Around 400 pages
I don't think it was required that we read this is in my AP history class, but I did anyway, either in the pursuit of being extra, or because I was writing an essay. Either way, this was probably the first social justice novel I read, back before Emile Zola ruined me for other men.
Jurgis is a Lithuanian immigrant and thinks he can support his entire family by working at a Chicago slaughterhouse. He's wrong of course, and things get pretty gross.
So we all know exactly why this novel was written, and it's not to create a complex narrative with multidimensional characters. It's to expose the horrifying conditions that workers in Chicago endured and it does that very effectively. I don't find stories as enjoyable when I am being frog marched to a particular point, but this is undeniably a very important novel, and deserving of its place on the List.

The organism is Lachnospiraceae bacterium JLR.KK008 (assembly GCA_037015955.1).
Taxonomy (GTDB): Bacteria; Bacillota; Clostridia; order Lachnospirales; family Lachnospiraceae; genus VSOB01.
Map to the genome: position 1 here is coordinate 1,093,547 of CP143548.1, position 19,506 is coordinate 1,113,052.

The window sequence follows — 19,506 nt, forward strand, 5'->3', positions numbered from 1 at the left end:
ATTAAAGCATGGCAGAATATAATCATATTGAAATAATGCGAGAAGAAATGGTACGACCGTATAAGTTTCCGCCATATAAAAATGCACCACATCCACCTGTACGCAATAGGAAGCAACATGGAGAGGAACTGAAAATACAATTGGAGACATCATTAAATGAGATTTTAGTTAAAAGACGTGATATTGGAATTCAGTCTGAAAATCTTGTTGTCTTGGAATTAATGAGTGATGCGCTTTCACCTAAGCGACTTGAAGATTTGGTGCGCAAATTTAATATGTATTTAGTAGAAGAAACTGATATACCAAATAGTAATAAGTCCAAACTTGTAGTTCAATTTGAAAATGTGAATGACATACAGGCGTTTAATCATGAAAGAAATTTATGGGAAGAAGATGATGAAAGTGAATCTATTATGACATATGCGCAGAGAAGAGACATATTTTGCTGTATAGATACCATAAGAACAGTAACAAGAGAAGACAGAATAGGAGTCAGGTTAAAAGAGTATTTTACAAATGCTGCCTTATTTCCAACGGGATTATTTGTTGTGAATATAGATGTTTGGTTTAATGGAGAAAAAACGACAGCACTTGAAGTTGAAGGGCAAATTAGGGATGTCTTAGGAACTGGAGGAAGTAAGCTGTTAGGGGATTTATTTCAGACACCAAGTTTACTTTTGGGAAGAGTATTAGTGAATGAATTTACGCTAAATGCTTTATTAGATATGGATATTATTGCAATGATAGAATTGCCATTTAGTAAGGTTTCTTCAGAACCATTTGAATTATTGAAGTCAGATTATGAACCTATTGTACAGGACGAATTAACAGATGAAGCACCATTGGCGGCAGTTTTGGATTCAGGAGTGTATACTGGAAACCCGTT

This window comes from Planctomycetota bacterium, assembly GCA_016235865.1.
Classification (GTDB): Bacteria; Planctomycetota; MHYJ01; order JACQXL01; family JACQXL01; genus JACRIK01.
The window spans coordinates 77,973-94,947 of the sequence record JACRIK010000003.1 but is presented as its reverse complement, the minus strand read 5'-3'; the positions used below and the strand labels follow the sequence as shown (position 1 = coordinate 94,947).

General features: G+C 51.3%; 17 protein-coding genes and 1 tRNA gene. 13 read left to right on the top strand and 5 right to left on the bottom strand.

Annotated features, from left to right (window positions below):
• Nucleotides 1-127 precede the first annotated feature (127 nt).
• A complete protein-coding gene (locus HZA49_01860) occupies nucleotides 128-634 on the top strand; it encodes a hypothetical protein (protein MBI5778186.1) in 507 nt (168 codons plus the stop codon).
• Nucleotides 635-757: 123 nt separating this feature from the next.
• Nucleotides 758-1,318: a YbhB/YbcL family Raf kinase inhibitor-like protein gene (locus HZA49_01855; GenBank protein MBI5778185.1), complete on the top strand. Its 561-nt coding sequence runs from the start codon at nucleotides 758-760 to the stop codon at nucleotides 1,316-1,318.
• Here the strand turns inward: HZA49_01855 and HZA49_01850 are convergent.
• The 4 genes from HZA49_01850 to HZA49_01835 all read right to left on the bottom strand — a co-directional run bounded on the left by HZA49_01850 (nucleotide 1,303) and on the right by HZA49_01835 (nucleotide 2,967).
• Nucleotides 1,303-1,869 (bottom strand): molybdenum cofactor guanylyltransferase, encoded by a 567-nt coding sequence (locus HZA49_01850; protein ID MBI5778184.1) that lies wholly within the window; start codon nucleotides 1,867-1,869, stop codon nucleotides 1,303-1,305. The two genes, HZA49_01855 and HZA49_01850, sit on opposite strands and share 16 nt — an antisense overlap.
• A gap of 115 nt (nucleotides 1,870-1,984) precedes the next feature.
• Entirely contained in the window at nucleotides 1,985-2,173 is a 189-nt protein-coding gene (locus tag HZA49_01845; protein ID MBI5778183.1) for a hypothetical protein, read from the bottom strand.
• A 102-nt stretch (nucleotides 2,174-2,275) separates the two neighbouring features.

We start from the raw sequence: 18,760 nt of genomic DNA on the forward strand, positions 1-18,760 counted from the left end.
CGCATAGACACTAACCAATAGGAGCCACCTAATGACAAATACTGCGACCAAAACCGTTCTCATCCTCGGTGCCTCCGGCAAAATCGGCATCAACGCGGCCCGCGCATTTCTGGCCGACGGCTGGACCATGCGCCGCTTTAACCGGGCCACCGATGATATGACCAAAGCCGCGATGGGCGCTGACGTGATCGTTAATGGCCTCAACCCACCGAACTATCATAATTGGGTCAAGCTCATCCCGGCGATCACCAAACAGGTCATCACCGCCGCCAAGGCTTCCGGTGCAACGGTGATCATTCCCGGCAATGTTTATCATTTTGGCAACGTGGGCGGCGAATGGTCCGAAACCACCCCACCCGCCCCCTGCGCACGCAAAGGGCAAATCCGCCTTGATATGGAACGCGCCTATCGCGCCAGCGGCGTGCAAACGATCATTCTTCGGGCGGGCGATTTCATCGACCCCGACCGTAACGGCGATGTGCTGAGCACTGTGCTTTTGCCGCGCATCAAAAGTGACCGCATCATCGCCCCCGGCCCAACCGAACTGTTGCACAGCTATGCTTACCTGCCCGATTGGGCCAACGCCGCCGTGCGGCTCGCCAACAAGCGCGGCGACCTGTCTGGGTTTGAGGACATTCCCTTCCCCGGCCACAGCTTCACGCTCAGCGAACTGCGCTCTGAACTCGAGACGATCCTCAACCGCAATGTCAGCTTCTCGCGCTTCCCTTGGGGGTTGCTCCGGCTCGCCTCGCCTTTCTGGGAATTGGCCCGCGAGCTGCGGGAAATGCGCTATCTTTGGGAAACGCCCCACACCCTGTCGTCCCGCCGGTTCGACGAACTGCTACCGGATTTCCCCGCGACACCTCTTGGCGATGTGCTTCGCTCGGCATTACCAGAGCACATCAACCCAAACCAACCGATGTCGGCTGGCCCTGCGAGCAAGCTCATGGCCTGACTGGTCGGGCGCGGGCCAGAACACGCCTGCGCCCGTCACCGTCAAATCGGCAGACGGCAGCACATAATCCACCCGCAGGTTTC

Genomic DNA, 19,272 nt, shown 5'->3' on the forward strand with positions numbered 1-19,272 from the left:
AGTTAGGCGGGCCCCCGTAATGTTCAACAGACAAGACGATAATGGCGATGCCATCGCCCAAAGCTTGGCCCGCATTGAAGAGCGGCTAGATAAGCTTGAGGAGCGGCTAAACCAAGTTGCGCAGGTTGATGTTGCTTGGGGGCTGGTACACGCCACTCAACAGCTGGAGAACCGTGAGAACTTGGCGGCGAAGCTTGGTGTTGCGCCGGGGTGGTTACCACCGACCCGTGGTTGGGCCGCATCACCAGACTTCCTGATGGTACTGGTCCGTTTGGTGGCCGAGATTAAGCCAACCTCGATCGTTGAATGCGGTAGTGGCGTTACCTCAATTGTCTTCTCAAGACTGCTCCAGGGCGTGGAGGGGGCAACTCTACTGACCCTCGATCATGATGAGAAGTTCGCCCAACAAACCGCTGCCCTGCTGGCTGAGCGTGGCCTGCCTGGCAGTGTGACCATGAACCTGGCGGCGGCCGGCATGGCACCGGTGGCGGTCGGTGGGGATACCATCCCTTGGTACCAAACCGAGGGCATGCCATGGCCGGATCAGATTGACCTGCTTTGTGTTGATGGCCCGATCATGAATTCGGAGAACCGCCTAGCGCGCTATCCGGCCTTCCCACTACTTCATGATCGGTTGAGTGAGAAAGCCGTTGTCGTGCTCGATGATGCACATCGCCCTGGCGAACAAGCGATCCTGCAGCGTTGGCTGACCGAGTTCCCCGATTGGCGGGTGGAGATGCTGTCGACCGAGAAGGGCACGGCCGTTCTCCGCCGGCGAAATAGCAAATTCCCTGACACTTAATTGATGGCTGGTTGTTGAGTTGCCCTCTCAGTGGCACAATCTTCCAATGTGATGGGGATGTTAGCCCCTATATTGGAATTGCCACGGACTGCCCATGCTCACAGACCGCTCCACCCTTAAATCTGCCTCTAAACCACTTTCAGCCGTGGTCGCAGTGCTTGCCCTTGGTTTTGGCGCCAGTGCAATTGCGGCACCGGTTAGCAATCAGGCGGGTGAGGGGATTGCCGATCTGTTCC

An essential read, and another entry on the List that proves storytellers can save the planet.
Sinclair said of the novel, "I aimed at the public's heart, and by accident, I hit it in the stomach."
Jack London called this "the Uncle Tom's Cabin of wage slavery."
Sinclair worked incognito in Chicago's meatpacking plants for seven weeks to gather information.
Teddy Roosevelt referred to Sinclair as a "crackpot."
UP NEXT: The Secret Agent by Joseph Conrad. Ugh.